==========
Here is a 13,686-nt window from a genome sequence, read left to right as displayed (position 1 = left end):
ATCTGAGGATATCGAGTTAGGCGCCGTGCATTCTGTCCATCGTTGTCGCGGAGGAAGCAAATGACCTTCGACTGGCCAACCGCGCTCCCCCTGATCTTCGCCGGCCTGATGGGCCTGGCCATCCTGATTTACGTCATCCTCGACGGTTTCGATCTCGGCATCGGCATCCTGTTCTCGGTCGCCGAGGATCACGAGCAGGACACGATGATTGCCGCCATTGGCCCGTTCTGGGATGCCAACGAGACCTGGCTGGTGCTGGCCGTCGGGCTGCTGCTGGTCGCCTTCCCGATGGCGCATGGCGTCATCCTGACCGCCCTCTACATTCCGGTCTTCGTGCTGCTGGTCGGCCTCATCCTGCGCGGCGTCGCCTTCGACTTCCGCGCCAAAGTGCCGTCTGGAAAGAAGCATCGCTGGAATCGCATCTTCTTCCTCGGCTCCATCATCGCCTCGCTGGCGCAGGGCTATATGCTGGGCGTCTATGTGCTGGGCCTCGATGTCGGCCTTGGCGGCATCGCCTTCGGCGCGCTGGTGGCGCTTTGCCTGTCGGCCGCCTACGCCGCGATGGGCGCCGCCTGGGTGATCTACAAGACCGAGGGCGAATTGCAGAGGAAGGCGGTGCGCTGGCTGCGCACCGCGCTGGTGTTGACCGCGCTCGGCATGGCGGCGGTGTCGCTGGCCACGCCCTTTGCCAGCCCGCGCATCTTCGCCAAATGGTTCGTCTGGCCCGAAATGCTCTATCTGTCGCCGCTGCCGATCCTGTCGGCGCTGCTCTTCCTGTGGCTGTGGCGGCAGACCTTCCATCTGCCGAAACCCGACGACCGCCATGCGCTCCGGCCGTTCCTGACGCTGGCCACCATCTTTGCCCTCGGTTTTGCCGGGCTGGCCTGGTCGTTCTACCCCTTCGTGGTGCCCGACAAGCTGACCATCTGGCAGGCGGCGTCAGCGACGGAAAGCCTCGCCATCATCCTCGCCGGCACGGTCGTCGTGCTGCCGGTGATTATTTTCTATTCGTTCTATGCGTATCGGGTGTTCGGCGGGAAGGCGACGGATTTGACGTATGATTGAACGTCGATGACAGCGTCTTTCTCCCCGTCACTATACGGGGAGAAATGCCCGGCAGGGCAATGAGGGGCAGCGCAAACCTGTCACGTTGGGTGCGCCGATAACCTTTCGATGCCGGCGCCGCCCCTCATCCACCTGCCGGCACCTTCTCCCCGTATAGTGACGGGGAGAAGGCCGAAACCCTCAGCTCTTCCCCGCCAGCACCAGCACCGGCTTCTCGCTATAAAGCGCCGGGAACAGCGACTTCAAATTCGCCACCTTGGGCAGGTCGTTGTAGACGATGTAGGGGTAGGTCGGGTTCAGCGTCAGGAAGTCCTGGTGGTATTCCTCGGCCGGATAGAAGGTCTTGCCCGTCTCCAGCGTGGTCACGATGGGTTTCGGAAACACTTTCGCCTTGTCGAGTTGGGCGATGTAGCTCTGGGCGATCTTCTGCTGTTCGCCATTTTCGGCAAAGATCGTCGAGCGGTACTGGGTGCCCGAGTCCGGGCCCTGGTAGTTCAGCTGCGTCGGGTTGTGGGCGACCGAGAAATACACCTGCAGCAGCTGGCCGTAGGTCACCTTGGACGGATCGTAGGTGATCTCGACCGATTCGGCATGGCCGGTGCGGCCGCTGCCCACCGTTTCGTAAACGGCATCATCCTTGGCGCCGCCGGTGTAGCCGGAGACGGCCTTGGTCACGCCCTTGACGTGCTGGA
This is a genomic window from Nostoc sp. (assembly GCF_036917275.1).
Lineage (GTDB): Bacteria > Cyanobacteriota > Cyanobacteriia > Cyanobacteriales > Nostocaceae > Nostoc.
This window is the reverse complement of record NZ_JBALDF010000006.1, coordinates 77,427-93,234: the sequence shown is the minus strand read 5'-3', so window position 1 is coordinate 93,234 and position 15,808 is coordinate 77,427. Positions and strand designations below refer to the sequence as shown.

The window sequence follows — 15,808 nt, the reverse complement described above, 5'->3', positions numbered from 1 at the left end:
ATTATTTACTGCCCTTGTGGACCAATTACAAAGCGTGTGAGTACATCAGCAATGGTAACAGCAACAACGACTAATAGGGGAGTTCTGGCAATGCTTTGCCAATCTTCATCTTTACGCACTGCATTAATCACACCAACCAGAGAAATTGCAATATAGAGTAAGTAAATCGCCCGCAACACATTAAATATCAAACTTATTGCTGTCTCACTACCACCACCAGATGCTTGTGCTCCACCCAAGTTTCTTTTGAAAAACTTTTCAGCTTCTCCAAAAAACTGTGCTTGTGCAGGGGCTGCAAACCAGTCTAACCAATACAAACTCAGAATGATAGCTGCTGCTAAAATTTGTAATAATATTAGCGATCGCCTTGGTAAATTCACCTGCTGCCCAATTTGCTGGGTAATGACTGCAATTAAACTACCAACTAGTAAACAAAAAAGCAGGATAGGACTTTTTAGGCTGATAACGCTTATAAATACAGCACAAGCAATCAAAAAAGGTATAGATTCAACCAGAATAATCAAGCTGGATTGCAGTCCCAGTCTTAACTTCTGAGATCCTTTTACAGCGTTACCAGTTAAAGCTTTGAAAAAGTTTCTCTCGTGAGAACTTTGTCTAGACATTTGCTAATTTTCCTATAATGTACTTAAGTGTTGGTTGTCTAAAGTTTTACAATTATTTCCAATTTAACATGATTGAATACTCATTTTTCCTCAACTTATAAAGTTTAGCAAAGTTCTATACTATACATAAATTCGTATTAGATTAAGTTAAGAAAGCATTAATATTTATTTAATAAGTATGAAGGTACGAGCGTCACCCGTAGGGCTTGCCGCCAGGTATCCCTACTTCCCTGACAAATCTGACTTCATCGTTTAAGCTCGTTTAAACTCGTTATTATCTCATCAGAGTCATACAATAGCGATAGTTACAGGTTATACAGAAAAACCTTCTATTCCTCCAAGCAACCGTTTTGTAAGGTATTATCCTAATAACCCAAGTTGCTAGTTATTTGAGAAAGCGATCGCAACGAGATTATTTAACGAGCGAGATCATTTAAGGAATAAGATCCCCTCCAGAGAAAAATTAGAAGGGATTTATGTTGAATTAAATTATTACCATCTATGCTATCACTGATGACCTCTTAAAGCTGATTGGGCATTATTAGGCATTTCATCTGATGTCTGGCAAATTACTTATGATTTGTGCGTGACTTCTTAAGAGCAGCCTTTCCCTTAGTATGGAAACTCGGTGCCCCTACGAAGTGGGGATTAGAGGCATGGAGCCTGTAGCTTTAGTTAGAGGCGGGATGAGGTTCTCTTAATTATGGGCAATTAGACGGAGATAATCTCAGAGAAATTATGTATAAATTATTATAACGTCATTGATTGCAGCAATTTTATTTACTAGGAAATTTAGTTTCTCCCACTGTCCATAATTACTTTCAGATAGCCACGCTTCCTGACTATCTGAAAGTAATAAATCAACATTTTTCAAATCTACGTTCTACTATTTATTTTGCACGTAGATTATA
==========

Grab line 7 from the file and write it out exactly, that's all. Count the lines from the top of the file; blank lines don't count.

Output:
ATTATTTACTGCCCTTGTGGACCAATTACAAAGCGTGTGAGTACATCAGCAATGGTAACAGCAACAACGACTAATAGGGGAGTTCTGGCAATGCTTTGCCAATCTTCATCTTTACGCACTGCATTAATCACACCAACCAGAGAAATTGCAATATAGAGTAAGTAAATCGCCCGCAACACATTAAATATCAAACTTATTGCTGTCTCACTACCACCACCAGATGCTTGTGCTCCACCCAAGTTTCTTTTGAAAAACTTTTCAGCTTCTCCAAAAAACTGTGCTTGTGCAGGGGCTGCAAACCAGTCTAACCAATACAAACTCAGAATGATAGCTGCTGCTAAAATTTGTAATAATATTAGCGATCGCCTTGGTAAATTCACCTGCTGCCCAATTTGCTGGGTAATGACTGCAATTAAACTACCAACTAGTAAACAAAAAAGCAGGATAGGACTTTTTAGGCTGATAACGCTTATAAATACAGCACAAGCAATCAAAAAAGGTATAGATTCAACCAGAATAATCAAGCTGGATTGCAGTCCCAGTCTTAACTTCTGAGATCCTTTTACAGCGTTACCAGTTAAAGCTTTGAAAAAGTTTCTCTCGTGAGAACTTTGTCTAGACATTTGCTAATTTTCCTATAATGTACTTAAGTGTTGGTTGTCTAAAGTTTTACAATTATTTCCAATTTAACATGATTGAATACTCATTTTTCCTCAACTTATAAAGTTTAGCAAAGTTCTATACTATACATAAATTCGTATTAGATTAAGTTAAGAAAGCATTAATATTTATTTAATAAGTATGAAGGTACGAGCGTCACCCGTAGGGCTTGCCGCCAGGTATCCCTACTTCCCTGACAAATCTGACTTCATCGTTTAAGCTCGTTTAAACTCGTTATTATCTCATCAGAGTCATACAATAGCGATAGTTACAGGTTATACAGAAAAACCTTCTATTCCTCCAAGCAACCGTTTTGTAAGGTATTATCCTAATAACCCAAGTTGCTAGTTATTTGAGAAAGCGATCGCAACGAGATTATTTAACGAGCGAGATCATTTAAGGAATAAGATCCCCTCCAGAGAAAAATTAGAAGGGATTTATGTTGAATTAAATTATTACCATCTATGCTATCACTGATGACCTCTTAAAGCTGATTGGGCATTATTAGGCATTTCATCTGATGTCTGGCAAATTACTTATGATTTGTGCGTGACTTCTTAAGAGCAGCCTTTCCCTTAGTATGGAAACTCGGTGCCCCTACGAAGTGGGGATTAGAGGCATGGAGCCTGTAGCTTTAGTTAGAGGCGGGATGAGGTTCTCTTAATTATGGGCAATTAGACGGAGATAATCTCAGAGAAATTATGTATAAATTATTATAACGTCATTGATTGCAGCAATTTTATTTACTAGGAAATTTAGTTTCTCCCACTGTCCATAATTACTTTCAGATAGCCACGCTTCCTGACTATCTGAAAGTAATAAATCAACATTTTTCAAATCTACGTTCTACTATTTATTTTGCACGTAGATTATA